Let’s talk a little bit more about Carrefour, then move on to the other French Walmart equivalents that put Walmart to shame: 

1) CARREFOUR (Kar-Foowr)

Carrefour fidelity card

France’s largest Hypermarket is a Carrefour hypermarket located in Villiers-en-Bière, one hour southeast of Paris. It’s also the largest hypermarché in all of Europe since an extension was added in 1986. 28,200 sqm (30,3542 sqft) 

What does Carrefour mean?

“Carrefour,” which means “crossroads,” was named after the location of its first store in 1960, which was situated at the intersection (crossroads) of two avenues in Annecy.

This first store wasn’t a hypermarket; it was a supermarket spanning 850 m² (9,149.4 ft²) and was located in the basement of the Fournier department.

A carrefour is also another French name for a roundabout. 

Not all Carrefour store formats are hypermarkets.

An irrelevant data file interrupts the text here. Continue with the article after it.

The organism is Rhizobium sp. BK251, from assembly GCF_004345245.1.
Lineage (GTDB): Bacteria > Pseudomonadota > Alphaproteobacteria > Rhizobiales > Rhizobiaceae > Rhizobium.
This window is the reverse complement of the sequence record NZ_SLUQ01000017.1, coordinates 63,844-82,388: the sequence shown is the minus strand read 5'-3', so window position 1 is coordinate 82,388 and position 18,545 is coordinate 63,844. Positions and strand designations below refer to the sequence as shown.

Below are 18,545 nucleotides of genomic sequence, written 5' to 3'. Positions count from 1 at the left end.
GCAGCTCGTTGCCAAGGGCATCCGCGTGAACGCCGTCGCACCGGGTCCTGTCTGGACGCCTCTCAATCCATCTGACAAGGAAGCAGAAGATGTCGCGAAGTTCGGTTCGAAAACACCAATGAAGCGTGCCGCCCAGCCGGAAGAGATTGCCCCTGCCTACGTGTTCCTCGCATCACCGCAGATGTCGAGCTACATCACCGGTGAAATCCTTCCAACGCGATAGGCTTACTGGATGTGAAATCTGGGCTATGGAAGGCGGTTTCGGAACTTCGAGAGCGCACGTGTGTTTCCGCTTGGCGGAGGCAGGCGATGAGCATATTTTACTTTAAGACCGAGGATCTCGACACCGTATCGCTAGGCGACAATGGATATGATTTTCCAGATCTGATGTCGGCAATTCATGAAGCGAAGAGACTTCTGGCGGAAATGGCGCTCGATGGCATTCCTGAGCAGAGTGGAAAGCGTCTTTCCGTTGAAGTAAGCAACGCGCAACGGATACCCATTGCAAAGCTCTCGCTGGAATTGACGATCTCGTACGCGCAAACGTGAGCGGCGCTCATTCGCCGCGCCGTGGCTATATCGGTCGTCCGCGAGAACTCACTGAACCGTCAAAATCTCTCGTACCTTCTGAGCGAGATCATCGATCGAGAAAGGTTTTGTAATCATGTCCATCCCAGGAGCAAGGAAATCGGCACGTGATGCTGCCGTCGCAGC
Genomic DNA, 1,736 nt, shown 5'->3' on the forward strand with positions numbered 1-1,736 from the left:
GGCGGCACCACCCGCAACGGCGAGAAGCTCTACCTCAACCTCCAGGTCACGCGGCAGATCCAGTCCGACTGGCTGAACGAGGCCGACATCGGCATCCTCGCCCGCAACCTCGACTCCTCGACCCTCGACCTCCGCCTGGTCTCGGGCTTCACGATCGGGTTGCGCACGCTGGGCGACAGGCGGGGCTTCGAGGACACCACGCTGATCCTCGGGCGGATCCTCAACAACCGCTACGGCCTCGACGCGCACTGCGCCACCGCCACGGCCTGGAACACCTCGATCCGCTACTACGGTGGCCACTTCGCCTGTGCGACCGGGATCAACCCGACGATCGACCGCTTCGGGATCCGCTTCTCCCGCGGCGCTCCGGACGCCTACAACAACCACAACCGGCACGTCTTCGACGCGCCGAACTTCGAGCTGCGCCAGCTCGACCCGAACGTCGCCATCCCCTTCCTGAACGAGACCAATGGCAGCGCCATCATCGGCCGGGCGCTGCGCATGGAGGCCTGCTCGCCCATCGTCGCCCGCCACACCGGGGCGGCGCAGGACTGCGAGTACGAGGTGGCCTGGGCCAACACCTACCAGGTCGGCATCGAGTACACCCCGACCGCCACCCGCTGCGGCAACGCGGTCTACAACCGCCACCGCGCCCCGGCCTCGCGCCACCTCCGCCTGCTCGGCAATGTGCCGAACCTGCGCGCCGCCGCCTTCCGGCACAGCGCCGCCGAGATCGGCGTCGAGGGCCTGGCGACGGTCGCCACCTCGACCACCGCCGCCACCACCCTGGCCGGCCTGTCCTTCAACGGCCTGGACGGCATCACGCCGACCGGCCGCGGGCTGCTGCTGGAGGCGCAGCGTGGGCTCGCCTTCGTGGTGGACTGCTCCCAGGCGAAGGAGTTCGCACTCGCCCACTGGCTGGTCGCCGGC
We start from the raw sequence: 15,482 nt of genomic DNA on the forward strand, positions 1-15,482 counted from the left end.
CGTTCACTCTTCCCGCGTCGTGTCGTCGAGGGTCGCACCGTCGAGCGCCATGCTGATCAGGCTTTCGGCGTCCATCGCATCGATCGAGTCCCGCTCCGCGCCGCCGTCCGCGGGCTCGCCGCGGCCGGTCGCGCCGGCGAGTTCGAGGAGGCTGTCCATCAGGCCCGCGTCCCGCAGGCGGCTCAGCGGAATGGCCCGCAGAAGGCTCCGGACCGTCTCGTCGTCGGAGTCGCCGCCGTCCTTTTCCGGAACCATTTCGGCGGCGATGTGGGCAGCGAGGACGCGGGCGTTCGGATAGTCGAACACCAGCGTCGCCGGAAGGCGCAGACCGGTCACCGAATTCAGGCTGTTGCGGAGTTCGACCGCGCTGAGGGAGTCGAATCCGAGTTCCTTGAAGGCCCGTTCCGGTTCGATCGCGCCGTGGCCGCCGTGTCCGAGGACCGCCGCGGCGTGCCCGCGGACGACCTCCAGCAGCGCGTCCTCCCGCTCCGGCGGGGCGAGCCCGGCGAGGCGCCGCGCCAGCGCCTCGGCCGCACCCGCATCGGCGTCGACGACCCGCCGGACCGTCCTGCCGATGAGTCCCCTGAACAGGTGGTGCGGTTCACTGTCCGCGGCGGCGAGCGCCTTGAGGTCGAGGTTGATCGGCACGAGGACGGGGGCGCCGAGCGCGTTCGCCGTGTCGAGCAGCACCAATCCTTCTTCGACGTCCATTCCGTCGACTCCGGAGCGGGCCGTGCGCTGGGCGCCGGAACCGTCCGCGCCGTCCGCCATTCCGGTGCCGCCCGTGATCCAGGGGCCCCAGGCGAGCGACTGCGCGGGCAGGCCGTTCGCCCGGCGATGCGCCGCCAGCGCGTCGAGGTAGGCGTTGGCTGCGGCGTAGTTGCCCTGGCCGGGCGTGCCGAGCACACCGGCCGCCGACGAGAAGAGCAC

Carrefour city France:

Most hypermarkets have many store formats, from giant hypermarkets to smaller 7-Eleven-style convenience stores. Below is a list of all Carrefour store formats in order of size, more or less.

  1. Carrefour Hypermarché (Hypermarket): These are the largest of all Carrefour stores and the closest thing to a French Walmart—a wide range of products, including groceries, electronics, clothing, and more.
  2. Carrefour Supermarché (Supermarket): Smaller than hypermarkets, they still have a comprehensive selection of groceries, produce, and household items.
  3. Carrefour Market: Smaller supermarkets that offer groceries and daily essentials.
  4. Carrefour Bio: Carrefour Bio focuses on organic and natural products, from organic fruits and vegetables to eco-friendly items.
  5. Carrefour Contact: Neighbourhood stores that cater to smaller towns. Usually, it has a limited selection of groceries, fresh produce, and sometimes household items.
  6. Carrefour Express: These convenience stores are mainly located in urban or residential areas and carry essential grocery items and convenience products. 
  7. Carrefour City:  Found mainly in urban areas and city centers. Offer a mix of groceries, fresh products, and convenience items.